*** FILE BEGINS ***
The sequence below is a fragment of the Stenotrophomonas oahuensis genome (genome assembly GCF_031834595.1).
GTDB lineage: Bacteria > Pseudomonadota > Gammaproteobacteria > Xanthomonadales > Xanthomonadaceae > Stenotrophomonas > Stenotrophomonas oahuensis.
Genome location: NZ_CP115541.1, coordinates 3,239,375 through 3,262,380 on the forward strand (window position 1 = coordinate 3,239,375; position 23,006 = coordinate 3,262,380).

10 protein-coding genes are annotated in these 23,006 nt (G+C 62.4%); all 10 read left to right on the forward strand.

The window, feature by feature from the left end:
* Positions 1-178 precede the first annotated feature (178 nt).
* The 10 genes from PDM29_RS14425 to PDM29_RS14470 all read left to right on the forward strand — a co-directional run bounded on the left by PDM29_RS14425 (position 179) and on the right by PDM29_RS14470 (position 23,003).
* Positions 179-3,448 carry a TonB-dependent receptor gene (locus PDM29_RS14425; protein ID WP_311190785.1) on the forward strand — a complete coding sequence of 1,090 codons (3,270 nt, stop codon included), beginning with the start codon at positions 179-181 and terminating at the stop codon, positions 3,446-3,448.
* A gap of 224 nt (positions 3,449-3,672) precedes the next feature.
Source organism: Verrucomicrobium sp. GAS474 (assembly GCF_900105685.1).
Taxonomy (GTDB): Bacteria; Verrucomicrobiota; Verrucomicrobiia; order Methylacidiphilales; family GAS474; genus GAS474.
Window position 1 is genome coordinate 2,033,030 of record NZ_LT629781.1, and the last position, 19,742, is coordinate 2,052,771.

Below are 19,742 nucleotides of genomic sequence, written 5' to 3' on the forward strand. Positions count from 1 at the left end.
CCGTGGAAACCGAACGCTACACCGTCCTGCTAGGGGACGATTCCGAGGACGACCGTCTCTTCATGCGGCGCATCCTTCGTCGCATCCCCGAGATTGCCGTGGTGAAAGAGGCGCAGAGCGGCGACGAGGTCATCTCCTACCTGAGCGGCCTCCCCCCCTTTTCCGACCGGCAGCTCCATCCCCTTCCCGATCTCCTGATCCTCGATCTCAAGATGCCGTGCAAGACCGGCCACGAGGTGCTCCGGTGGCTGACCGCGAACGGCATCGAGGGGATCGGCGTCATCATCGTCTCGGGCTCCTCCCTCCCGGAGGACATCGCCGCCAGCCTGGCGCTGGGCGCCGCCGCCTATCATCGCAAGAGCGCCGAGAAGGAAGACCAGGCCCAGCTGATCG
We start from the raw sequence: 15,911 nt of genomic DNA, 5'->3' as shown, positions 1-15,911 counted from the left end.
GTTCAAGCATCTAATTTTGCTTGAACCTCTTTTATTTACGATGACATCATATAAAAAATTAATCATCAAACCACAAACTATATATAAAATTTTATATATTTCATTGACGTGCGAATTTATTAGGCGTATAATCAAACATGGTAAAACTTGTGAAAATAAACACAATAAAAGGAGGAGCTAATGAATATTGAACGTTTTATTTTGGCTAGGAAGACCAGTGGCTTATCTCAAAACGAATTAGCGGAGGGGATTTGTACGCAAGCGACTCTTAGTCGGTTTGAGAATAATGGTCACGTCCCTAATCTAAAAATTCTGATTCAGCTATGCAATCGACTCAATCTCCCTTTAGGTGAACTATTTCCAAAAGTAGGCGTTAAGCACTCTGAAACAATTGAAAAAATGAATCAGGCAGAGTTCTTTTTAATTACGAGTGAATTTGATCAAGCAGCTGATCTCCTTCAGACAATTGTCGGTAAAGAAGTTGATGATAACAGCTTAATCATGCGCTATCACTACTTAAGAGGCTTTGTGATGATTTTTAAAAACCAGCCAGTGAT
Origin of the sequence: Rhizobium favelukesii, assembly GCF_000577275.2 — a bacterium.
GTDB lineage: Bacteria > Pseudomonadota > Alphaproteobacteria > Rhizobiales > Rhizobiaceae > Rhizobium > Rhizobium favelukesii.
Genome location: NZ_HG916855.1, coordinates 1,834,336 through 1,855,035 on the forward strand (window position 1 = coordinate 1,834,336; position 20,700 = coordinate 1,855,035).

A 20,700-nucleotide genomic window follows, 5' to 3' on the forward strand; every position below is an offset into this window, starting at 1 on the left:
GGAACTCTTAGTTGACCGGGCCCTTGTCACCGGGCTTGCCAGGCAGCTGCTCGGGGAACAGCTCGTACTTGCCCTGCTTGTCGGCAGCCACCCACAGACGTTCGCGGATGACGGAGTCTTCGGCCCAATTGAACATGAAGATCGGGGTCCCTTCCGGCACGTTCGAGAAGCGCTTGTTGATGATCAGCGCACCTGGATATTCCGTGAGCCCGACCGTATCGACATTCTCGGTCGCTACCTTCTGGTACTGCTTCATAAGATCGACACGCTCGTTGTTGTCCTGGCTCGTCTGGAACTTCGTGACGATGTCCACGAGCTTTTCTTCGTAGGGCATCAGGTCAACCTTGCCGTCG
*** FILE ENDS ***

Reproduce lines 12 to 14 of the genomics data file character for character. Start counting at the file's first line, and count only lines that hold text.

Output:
Window position 1 is genome coordinate 2,033,030 of record NZ_LT629781.1, and the last position, 19,742, is coordinate 2,052,771.

Below are 19,742 nucleotides of genomic sequence, written 5' to 3' on the forward strand. Positions count from 1 at the left end.
CCGTGGAAACCGAACGCTACACCGTCCTGCTAGGGGACGATTCCGAGGACGACCGTCTCTTCATGCGGCGCATCCTTCGTCGCATCCCCGAGATTGCCGTGGTGAAAGAGGCGCAGAGCGGCGACGAGGTCATCTCCTACCTGAGCGGCCTCCCCCCCTTTTCCGACCGGCAGCTCCATCCCCTTCCCGATCTCCTGATCCTCGATCTCAAGATGCCGTGCAAGACCGGCCACGAGGTGCTCCGGTGGCTGACCGCGAACGGCATCGAGGGGATCGGCGTCATCATCGTCTCGGGCTCCTCCCTCCCGGAGGACATCGCCGCCAGCCTGGCGCTGGGCGCCGCCGCCTATCATCGCAAGAGCGCCGAGAAGGAAGACCAGGCCCAGCTGATCG